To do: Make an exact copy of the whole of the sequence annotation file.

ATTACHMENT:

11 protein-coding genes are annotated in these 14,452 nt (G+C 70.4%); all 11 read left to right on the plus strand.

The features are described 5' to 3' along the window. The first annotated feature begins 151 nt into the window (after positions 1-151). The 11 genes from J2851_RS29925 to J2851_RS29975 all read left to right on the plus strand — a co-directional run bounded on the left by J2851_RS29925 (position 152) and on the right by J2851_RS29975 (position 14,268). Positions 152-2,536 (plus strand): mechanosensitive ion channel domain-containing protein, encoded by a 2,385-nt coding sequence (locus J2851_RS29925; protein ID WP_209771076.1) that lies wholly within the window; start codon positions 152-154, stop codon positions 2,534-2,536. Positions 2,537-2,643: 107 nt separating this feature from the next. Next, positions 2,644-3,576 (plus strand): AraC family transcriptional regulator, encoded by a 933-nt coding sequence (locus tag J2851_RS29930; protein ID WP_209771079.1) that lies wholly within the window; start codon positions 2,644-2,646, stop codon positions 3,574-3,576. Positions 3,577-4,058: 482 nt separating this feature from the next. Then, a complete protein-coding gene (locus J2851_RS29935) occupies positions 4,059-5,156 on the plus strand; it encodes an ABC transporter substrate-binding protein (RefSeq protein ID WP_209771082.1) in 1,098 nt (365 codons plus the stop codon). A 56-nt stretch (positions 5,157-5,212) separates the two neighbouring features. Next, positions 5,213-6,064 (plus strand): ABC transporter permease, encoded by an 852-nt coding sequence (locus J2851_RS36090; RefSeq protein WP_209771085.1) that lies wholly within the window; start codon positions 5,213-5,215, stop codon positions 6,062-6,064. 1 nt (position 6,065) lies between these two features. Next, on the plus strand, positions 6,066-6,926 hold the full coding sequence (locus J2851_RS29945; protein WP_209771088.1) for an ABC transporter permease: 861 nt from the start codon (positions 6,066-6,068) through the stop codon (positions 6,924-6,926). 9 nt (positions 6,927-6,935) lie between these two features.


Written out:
11 protein-coding genes are annotated in these 14,452 nt (G+C 70.4%); all 11 read left to right on the plus strand.

The features are described 5' to 3' along the window. The first annotated feature begins 151 nt into the window (after positions 1-151). The 11 genes from J2851_RS29925 to J2851_RS29975 all read left to right on the plus strand — a co-directional run bounded on the left by J2851_RS29925 (position 152) and on the right by J2851_RS29975 (position 14,268). Positions 152-2,536 (plus strand): mechanosensitive ion channel domain-containing protein, encoded by a 2,385-nt coding sequence (locus J2851_RS29925; protein ID WP_209771076.1) that lies wholly within the window; start codon positions 152-154, stop codon positions 2,534-2,536. Positions 2,537-2,643: 107 nt separating this feature from the next. Next, positions 2,644-3,576 (plus strand): AraC family transcriptional regulator, encoded by a 933-nt coding sequence (locus tag J2851_RS29930; protein ID WP_209771079.1) that lies wholly within the window; start codon positions 2,644-2,646, stop codon positions 3,574-3,576. Positions 3,577-4,058: 482 nt separating this feature from the next. Then, a complete protein-coding gene (locus J2851_RS29935) occupies positions 4,059-5,156 on the plus strand; it encodes an ABC transporter substrate-binding protein (RefSeq protein ID WP_209771082.1) in 1,098 nt (365 codons plus the stop codon). A 56-nt stretch (positions 5,157-5,212) separates the two neighbouring features. Next, positions 5,213-6,064 (plus strand): ABC transporter permease, encoded by an 852-nt coding sequence (locus J2851_RS36090; RefSeq protein WP_209771085.1) that lies wholly within the window; start codon positions 5,213-5,215, stop codon positions 6,062-6,064. 1 nt (position 6,065) lies between these two features. Next, on the plus strand, positions 6,066-6,926 hold the full coding sequence (locus J2851_RS29945; protein WP_209771088.1) for an ABC transporter permease: 861 nt from the start codon (positions 6,066-6,068) through the stop codon (positions 6,924-6,926). 9 nt (positions 6,927-6,935) lie between these two features.